Getting to Know the Local Jizake
If you stop at any train station or bus stop in Japan to find some souvenirs for family and friends, no matter how remote or small the area, there will inevitably be at the very least, a Hello Kitty or Doraemon good dressed up in the regional specialty for you to take home. Whether your town is known for natto, mochi or a famous governor, every region in Japan has some sort of claim to fame. On a lesser known scale for foreigners, the local sake (jizake) also exists as another source of regional pride.
For foreigners, the colorful and eclectic Doraemon and Hello Kitty paraphernalia that line the walls of the souvenir shop may prove to be a much more vivid manifestation of these regional differences than regionally developed sake； but locally brewed sake has a much deeper and far-reaching tie with the land than any commercial good could provide. This issue of ACCESS takes a look at the method of brewing sake and the local types of Yamaguchi sake that may be lurking on the shelves of your local sakaya (liquor store) unbeknownst to you.
In order to do justice to the range of sake types and flavors that exist to titillate the taste buds, it is first necessary to explain the basic production of sake and how it is broken down into its various categories.
Five crucial elements are involved in brewing sake -- water, rice, technical skill, yeast, and land/weather. More than anything else, sake is a result of a brewing process that uses rice and lots of water. In fact, water comprises as much as 80% of the final product, so fine water and fine rice are natural prerequisites if one hopes to brew great sake. But beyond that, the technical skill needed lies with the toji (head brewers), the type of yeast they use, and the limitations entailed by local land and weather conditions.
First, rice is washed and steam-cooked. This is then mixed with yeast and koji (rice cultivated with a mold known technically as aspergillus oryzae). The whole mix is then allowed to ferment, with more rice, koji, and water added in three batches over four days. This fermentation, which occurs in a large tank, is called shikomi.. The quality of the rice, the degree to which the koji mold has propagated, temperature variations, and other factors are different for each shikomi. This mash is allowed to sit from 18 to 32 days, after which it is pressed, filtered and blended.
Sake can be divided into five main categories, however many of the sakes overlap between more than one category. They are broken down into:
Junmai-shu 純米酒 pure rice wine； no adding of distilled alcohol
Honjozo-shu 本醸造酒at least 30% of rice polished away； a tad of distilled alcohol is added
Ginjo-shu 吟醸酒at least 40% of rice polished away； with or without alcohol added； if bottle is labeled Ginjo, it means distilled alcohol was added； if labeled Junmai Ginjo, it means no alcohol added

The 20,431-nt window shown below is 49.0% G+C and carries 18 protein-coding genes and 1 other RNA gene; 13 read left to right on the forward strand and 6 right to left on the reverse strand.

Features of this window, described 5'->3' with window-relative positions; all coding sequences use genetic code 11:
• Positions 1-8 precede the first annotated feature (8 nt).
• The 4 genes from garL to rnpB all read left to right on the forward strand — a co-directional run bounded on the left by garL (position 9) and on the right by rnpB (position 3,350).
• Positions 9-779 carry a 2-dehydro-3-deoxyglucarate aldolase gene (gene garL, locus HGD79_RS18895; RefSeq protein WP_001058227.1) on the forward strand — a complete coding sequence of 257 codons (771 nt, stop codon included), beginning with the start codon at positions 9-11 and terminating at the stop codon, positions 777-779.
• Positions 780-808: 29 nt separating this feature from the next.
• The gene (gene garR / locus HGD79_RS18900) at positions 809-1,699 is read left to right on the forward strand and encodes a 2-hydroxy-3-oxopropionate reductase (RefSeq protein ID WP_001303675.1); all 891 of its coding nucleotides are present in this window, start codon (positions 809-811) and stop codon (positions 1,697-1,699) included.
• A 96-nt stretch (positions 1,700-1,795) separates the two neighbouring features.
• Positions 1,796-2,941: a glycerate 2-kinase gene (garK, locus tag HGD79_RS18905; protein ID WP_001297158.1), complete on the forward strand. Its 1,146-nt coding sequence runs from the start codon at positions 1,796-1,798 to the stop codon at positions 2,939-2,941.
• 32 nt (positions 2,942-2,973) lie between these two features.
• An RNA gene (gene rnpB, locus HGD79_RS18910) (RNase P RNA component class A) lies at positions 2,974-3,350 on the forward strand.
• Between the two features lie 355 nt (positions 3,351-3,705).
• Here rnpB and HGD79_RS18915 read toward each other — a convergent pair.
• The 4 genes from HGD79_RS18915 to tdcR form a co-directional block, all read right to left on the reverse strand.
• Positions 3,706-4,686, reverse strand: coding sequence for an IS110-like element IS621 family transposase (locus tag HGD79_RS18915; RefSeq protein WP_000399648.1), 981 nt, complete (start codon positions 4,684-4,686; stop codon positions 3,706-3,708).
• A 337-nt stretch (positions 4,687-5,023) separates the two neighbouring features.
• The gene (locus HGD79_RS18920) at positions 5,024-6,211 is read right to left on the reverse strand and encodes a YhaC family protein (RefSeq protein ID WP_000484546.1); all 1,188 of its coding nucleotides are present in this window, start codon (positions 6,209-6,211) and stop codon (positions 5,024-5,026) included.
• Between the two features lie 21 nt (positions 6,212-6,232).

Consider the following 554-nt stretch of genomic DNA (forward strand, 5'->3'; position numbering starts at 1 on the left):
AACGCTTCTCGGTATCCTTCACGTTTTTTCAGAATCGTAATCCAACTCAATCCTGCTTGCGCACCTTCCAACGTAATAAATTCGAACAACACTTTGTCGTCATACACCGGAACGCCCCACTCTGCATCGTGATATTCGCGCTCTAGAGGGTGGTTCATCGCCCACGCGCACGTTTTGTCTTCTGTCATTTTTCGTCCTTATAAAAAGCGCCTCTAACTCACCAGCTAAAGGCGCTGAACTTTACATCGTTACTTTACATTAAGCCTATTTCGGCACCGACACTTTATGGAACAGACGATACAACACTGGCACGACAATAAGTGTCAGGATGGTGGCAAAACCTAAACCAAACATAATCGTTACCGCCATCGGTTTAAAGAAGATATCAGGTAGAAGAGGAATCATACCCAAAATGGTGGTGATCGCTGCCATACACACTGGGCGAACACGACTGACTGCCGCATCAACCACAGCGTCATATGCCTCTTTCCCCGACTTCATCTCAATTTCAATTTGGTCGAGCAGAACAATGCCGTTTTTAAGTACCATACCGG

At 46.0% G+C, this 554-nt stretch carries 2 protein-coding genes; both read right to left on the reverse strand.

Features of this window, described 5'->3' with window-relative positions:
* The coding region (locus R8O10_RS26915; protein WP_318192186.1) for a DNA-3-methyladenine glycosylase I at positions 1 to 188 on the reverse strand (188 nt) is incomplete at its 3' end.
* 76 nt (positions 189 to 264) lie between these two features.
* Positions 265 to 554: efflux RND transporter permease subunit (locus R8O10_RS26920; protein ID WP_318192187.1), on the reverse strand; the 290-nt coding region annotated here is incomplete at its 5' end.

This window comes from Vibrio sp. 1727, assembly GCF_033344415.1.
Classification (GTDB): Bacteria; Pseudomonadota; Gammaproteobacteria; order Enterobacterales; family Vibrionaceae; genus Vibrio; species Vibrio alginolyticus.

Daiginjo-shu 大吟醸酒at least 50% of rice polished away； again with or without added alcohol； if bottle is labeled Daiginjo, it means distilled alcohol was added； if labeled Junmai Daiginjo, it means no alcohol added
Namazake 生酒special 5th designation for un-pasteurized sake； incorporates all four above
Yamaguchi boasts a number of regionally developed sake. Among the most well known are Saito no Shizuku and a number of different sakes made from sakura yeast, whose method of production was discovered in Yamaguchi.
Saito no Shizuku was revealed in April of 2006 as part of the campaign to promote locally produced agricultural goods and products. It was developed from two different strains of rice grain. One strain is known as kokuryoumiyako and was originally developed in the middle of the Meiji Period while the other is called yamadanishiki strain and only exists within Yamaguchi. The Saito no Shizuku type of rice grain is easy to cultivate because it stands at only 90cm high, and therefore, does not get bent or blown over easily. The size of the harvest is said to be 10-15% larger than the Yamadanishiki harvest.
In 2001, a group of researchers from the Yamaguchi Prefectural Technology Institute (located in Ube) in collaboration with a local technology school and other businesses succeeded in using yeast form the sakura flower (cherry blossom) to develop sake. Although it was not the first time yeast from flowers was used in the production of sake, within Japan, it was the first time sakura flowers were used. Samples were collected from approximately 100 sakura trees to search for a type of yeast that could be utilized. Although there are various types of yeast that exist within the sakura flower, it was considered not strong enough to make a sake with enough alcohol content. However, the researchers in Yamaguchi succeeded in creating sake with over 15% alcohol levels. From this sakura yeast, various brands of sake including, hana nara tusbomi 花ならつぼみand hana kahori花かほり were marketed to great success. These sakes give off a fruity scent and have a relatively low alcohol level which makes for a smooth taste.
The next time you pass your local sakaya, get up the courage to head in and ask about Yamaguchi’s sake； you may not only surprise the clerk with your curiosity and knowledge of the local brews but discover yourself to be a budding sake aficionado.